This includes the regulation of cruising, which is when a vehicle drives “low and slow,” on streets, and the operation of vehicles that have been modified from their original design to make the body of the car closer to the ground than the bottom of the road. its rims.
Lowrider communities have long fought to repeal bans on this type of conduct that emerged in Chicano communities in Southern California after World War II.
The new law is expected to take effect on January 1, 2024 and will particularly affect municipalities – such as Los Angeles, Fresno and Santa Ana – where restrictions remain in effect.
Assembly Bill 2773 – Arrests: notification by peace officers
Under AB 2773, law enforcement officers will no longer be able to initiate a traffic stop by asking the question: “Do you know why I stopped you?” Rather, the officer must indicate the purpose of the check before asking any further questions. The same goes for interactions with a pedestrian.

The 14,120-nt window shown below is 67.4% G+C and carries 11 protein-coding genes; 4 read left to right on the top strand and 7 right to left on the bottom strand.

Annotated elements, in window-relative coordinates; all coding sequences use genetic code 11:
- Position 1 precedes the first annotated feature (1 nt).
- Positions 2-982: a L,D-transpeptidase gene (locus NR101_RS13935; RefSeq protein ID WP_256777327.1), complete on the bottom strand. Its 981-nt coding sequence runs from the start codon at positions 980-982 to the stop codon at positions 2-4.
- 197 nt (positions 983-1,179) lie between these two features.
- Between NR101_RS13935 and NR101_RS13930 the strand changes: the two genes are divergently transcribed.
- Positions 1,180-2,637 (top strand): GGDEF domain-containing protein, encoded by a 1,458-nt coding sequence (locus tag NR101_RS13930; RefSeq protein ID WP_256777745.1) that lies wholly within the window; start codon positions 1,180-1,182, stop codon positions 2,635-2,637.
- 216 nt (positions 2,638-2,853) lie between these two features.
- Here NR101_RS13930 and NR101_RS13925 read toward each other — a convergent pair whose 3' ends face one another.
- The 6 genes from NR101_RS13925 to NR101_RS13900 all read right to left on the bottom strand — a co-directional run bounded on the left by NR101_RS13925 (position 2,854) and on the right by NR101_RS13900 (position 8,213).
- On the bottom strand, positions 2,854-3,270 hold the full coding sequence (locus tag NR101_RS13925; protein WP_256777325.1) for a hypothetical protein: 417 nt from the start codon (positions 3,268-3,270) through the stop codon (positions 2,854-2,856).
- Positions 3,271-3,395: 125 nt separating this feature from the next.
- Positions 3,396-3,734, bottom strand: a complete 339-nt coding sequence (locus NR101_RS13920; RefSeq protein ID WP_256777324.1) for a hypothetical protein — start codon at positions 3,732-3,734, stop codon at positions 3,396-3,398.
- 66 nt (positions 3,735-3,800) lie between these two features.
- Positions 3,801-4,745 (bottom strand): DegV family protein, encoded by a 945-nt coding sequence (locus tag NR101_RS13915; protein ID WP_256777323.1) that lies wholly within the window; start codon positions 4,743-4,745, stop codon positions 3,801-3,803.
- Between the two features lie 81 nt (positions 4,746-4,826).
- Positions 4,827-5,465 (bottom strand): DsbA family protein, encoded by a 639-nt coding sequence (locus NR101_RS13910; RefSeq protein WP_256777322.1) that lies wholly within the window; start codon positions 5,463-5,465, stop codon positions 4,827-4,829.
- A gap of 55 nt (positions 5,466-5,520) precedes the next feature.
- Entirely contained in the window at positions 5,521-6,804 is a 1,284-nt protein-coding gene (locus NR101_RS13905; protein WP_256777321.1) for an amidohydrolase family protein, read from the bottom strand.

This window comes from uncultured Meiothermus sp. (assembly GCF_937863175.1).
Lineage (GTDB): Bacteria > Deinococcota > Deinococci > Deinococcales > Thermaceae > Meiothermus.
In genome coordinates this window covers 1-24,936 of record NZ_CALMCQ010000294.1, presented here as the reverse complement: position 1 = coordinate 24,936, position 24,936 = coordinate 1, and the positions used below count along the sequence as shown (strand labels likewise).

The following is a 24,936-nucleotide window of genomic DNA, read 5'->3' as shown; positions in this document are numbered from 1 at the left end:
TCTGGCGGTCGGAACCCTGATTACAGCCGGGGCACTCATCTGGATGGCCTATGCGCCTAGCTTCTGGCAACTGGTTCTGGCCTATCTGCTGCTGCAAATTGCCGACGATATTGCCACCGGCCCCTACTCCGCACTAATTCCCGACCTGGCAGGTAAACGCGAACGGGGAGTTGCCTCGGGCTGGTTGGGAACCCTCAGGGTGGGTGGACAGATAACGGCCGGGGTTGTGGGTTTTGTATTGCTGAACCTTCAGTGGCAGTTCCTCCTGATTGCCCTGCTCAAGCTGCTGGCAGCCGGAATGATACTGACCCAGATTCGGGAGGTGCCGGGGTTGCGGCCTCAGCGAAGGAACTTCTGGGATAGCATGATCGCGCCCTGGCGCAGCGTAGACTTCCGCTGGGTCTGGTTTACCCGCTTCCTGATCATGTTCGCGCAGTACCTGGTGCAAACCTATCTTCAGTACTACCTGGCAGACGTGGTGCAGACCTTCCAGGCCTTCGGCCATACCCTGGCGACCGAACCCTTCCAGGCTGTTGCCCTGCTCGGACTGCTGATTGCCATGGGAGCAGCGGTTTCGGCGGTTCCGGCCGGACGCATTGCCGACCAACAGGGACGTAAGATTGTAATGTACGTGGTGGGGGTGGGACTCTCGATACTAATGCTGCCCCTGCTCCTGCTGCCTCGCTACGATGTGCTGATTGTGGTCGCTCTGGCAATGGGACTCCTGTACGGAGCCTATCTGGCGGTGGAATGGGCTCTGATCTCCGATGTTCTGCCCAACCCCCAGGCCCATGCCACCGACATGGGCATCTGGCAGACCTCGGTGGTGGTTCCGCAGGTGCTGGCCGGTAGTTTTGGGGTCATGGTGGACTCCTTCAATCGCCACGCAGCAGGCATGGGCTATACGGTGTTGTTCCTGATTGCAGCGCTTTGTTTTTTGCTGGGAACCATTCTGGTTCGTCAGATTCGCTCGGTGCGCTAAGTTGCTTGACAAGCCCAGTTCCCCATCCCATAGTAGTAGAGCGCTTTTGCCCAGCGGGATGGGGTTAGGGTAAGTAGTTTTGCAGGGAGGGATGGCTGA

According to the law, the only time officers can fail to specify the reason for their stop is if they deem it necessary “to protect life or property from an imminent threat.”
According to the bill’s author, Assembly Member Chris Holden, the new guidelines were created to reduce pretext stops and de-escalate interactions between police and civilians. This requirement will come into effect on January 1, 2024.
Assembly Bill 641 – Automobile dismantlers: catalytic converters